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Phlebotomy Career Highlights
What is a Phlebotomist ?
Phlebotomists take tissue samples and draw blood from patients in a medical setting. They play a vital role in detecting, diagnosing and treating diseases. They perform complex biological, chemical, bacteriological, and microscopic tests on patients.
Phlebotomy personnel produce cultures of tissue and body fluid samples in order to detect the presence of microorganisms such as parasites, bacteria, or fungi.
These technicians evaluate results from tests. They also develop methods and establish and monitor programs that ensure the accuracy of their tests. Some phlebotomists oversee clinical laboratory technicians.
What are other common responsibilities of phlebotomists?
- Analyze body fluids and cells
- Test for drug levels in the blood to show how a patient is responding to treatment
- Look for bacteria, parasites and other microorganisms
- Match blood for transfusions
- Use automated equipment and computerized instruments
- Count cells and look for abnormal cells in blood and other body fluids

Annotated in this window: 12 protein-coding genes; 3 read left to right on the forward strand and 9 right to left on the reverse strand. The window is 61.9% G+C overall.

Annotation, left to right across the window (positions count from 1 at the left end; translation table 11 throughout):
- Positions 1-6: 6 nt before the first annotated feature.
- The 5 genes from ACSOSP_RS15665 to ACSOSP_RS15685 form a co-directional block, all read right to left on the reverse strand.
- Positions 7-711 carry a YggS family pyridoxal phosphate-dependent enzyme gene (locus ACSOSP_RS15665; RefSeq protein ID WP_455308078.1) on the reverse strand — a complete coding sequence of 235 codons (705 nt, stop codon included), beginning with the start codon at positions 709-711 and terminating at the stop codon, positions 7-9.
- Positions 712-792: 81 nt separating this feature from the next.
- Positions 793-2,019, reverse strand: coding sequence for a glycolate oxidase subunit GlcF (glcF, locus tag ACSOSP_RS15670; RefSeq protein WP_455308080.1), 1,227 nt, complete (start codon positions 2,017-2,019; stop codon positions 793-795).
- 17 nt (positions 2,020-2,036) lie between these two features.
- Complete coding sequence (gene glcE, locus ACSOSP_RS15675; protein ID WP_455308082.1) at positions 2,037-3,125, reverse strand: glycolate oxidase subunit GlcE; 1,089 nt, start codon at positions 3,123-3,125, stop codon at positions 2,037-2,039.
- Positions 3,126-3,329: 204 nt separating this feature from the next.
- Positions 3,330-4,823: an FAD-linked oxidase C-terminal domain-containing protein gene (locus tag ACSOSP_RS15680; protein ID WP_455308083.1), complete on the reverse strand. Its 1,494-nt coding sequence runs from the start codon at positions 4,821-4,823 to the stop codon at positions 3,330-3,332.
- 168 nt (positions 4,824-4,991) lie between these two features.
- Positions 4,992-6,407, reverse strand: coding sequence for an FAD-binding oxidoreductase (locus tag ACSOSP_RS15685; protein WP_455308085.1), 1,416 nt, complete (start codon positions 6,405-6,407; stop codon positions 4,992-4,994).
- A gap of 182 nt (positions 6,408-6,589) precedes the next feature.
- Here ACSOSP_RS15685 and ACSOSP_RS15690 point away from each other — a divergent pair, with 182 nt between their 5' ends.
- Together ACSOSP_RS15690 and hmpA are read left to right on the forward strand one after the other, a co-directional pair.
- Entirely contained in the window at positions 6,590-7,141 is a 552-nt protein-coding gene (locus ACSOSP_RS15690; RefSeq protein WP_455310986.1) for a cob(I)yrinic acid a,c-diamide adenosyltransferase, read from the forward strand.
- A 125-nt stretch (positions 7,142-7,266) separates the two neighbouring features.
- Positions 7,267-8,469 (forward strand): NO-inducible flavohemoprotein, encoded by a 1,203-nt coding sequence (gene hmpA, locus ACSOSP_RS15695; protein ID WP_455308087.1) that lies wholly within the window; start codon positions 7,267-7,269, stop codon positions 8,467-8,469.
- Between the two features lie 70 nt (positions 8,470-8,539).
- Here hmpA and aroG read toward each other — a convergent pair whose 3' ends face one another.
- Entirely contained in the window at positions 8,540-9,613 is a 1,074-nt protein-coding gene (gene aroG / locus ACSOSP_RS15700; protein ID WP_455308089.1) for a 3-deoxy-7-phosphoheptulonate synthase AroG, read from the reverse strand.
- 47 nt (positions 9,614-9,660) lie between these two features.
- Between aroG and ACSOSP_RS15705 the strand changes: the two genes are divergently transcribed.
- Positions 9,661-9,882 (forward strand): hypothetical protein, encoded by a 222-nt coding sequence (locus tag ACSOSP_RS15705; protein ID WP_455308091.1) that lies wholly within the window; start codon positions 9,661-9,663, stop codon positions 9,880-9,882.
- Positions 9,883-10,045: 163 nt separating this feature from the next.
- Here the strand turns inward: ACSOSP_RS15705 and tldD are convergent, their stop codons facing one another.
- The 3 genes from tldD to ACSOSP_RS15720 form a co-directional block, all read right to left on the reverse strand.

- Prepare specimens for examination
Training & Education
For an entry-level job as a phlebotomist, the basic requirement is an associate’s degree in phlebotomy. It is possible, however, to qualify via a combination of on-the-job training and education.
Phlebotomy Salary Range
$ 26,600 - Annual Phlebotomy Degree Salary
$ 29,300 - Average U.S. Salary
Data Source: U.S. Bureau of Labor Statistics ( 2006 )
Phlebotomy Job Outlook
In 2006, the average annual salary of a phlebotomist in the U.S. was $26,600. A well-educated, experienced phlebotomist can make up to $48,000 each year.
Job opportunities for phlebotomists are anticipated to be excellent. Employment for phlebotomists is expected to increase more quickly than average for all occupations over the next eight years as the volume of laboratory tests keeps increasing with the development of new kinds of tests and rapid population growth. Estimated growth in phlebotomy is 19 percent.